Oracle Linux is basically a clone of RHEL except for the Kernel and some utilities as far as I know. Therefore they ship systemd too:
https://docs.oracle.com/cd/E52668_01/E53499/html/ol7-features-changes.html#section-m3l-ljj-4n
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PostPosted: Wed Nov 12, 2014 8:30 am    Post subject: Reply with quote

CasperVector wrote:
depontius wrote:
Anyone know if Oracle's Linux has adopted systemd?

Even if they have, there will exist companies that sign contracts with them saying "don't install systemd on our machines" :twisted:
http://linux.slashdot.org/comments.pl?sid=5802033&cid=48104407

I doubt that to be honest, contracts are done by the HR and sales people in organizations large enough to have some financial clout to get bespoke contracts negotiated, the sort of people who know enough about a system at a low enough level for this to be an talking point for are not involved, until the ink has dried and we get handed the turd to polish as best they can, bitter experience as a professional turd polisher suggests. If you know of a large bluechip that operates differently, are they recruiting? can you pm me the name so I can get in ahead of the rush? :)

I've done some due diligence as part of my boring corporate whoring, and lets just say slightly political ethical rantings will be absolutely minute compared to the issues this is going to create at an enterprise level, with corporate policies needing rewrites, automated logging systems porting, alarming systems needing end to end retesting, dual journald and syslog solutions on boxes to keep compatibility, leaning on vendors that supply 3rd party tools which hook into syslog (I have visions of lots of "sorry that version is obsolete, we're not supporting it, please buy our upgraded systemd compatible version ") etc.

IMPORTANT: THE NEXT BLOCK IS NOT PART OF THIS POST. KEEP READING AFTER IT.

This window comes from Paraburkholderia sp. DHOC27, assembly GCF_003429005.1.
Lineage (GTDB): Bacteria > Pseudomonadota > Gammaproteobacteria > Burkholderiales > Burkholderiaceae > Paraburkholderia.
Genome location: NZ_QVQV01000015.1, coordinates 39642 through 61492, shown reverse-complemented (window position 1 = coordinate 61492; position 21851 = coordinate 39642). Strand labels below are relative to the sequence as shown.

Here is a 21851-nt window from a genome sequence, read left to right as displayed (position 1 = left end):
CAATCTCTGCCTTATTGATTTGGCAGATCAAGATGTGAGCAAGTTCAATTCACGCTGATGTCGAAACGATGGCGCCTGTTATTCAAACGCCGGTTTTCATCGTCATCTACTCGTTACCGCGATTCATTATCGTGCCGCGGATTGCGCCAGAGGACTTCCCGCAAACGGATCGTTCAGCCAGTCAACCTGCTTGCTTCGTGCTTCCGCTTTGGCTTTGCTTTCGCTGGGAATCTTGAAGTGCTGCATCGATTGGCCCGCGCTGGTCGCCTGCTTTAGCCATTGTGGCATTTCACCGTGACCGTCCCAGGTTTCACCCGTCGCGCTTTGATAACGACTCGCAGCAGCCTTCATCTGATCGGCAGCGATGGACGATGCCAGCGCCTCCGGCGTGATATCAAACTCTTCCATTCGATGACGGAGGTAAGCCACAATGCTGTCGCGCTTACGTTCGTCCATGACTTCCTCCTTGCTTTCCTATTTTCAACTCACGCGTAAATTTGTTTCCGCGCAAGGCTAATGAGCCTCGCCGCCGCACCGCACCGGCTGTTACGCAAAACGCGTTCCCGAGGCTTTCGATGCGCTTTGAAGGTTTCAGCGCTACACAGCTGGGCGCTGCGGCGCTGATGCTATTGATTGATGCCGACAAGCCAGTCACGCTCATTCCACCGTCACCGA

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Anon-E-moose
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PostPosted: Wed Nov 12, 2014 11:01 am    Post subject: Reply with quote

Ottre wrote:
An init system should be mostly concerned with "early userspace". It shouldn't encompass all of userspace and it certainly shouldn't encompass the "core" of the OS.